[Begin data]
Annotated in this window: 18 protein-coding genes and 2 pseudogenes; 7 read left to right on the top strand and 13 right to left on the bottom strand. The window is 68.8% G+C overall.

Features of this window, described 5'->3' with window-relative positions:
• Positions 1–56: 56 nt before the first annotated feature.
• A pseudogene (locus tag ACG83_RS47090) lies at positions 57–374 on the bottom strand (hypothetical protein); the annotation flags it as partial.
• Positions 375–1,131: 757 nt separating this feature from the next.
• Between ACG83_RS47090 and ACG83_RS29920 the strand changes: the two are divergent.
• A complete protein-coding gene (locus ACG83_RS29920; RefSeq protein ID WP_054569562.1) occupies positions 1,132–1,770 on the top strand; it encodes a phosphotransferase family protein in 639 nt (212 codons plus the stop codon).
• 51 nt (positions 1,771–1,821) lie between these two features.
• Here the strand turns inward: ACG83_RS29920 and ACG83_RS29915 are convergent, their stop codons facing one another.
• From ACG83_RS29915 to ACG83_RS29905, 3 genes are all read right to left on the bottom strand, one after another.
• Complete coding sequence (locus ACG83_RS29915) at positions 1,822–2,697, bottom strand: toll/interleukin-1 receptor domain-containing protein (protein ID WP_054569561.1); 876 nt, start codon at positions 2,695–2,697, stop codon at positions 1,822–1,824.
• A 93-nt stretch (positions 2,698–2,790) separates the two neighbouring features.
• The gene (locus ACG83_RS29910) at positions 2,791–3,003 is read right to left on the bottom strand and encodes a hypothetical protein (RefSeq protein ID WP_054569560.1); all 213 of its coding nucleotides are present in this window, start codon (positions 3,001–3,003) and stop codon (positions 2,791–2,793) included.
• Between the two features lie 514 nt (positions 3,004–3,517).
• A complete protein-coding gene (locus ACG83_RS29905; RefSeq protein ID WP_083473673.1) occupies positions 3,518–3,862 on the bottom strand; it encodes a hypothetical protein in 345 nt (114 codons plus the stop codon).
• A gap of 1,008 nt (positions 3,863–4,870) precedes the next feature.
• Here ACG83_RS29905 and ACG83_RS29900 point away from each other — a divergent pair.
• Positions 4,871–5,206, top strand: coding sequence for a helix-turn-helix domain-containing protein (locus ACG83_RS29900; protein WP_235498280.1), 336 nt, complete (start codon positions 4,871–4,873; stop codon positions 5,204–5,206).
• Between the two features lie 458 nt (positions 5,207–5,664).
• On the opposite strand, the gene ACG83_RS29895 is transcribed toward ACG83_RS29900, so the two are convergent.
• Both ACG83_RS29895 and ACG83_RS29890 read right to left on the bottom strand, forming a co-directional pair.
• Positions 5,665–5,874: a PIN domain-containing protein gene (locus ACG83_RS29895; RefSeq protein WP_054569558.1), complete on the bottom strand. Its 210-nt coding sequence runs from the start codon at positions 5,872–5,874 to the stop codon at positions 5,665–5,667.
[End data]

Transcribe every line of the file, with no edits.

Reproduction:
Annotated in this window: 18 protein-coding genes and 2 pseudogenes; 7 read left to right on the top strand and 13 right to left on the bottom strand. The window is 68.8% G+C overall.

Features of this window, described 5'->3' with window-relative positions:
• Positions 1–56: 56 nt before the first annotated feature.
• A pseudogene (locus tag ACG83_RS47090) lies at positions 57–374 on the bottom strand (hypothetical protein); the annotation flags it as partial.
• Positions 375–1,131: 757 nt separating this feature from the next.
• Between ACG83_RS47090 and ACG83_RS29920 the strand changes: the two are divergent.
• A complete protein-coding gene (locus ACG83_RS29920; RefSeq protein ID WP_054569562.1) occupies positions 1,132–1,770 on the top strand; it encodes a phosphotransferase family protein in 639 nt (212 codons plus the stop codon).
• 51 nt (positions 1,771–1,821) lie between these two features.
• Here the strand turns inward: ACG83_RS29920 and ACG83_RS29915 are convergent, their stop codons facing one another.
• From ACG83_RS29915 to ACG83_RS29905, 3 genes are all read right to left on the bottom strand, one after another.
• Complete coding sequence (locus ACG83_RS29915) at positions 1,822–2,697, bottom strand: toll/interleukin-1 receptor domain-containing protein (protein ID WP_054569561.1); 876 nt, start codon at positions 2,695–2,697, stop codon at positions 1,822–1,824.
• A 93-nt stretch (positions 2,698–2,790) separates the two neighbouring features.
• The gene (locus ACG83_RS29910) at positions 2,791–3,003 is read right to left on the bottom strand and encodes a hypothetical protein (RefSeq protein ID WP_054569560.1); all 213 of its coding nucleotides are present in this window, start codon (positions 3,001–3,003) and stop codon (positions 2,791–2,793) included.
• Between the two features lie 514 nt (positions 3,004–3,517).
• A complete protein-coding gene (locus ACG83_RS29905; RefSeq protein ID WP_083473673.1) occupies positions 3,518–3,862 on the bottom strand; it encodes a hypothetical protein in 345 nt (114 codons plus the stop codon).
• A gap of 1,008 nt (positions 3,863–4,870) precedes the next feature.
• Here ACG83_RS29905 and ACG83_RS29900 point away from each other — a divergent pair.
• Positions 4,871–5,206, top strand: coding sequence for a helix-turn-helix domain-containing protein (locus ACG83_RS29900; protein WP_235498280.1), 336 nt, complete (start codon positions 4,871–4,873; stop codon positions 5,204–5,206).
• Between the two features lie 458 nt (positions 5,207–5,664).
• On the opposite strand, the gene ACG83_RS29895 is transcribed toward ACG83_RS29900, so the two are convergent.
• Both ACG83_RS29895 and ACG83_RS29890 read right to left on the bottom strand, forming a co-directional pair.
• Positions 5,665–5,874: a PIN domain-containing protein gene (locus ACG83_RS29895; RefSeq protein WP_054569558.1), complete on the bottom strand. Its 210-nt coding sequence runs from the start codon at positions 5,872–5,874 to the stop codon at positions 5,665–5,667.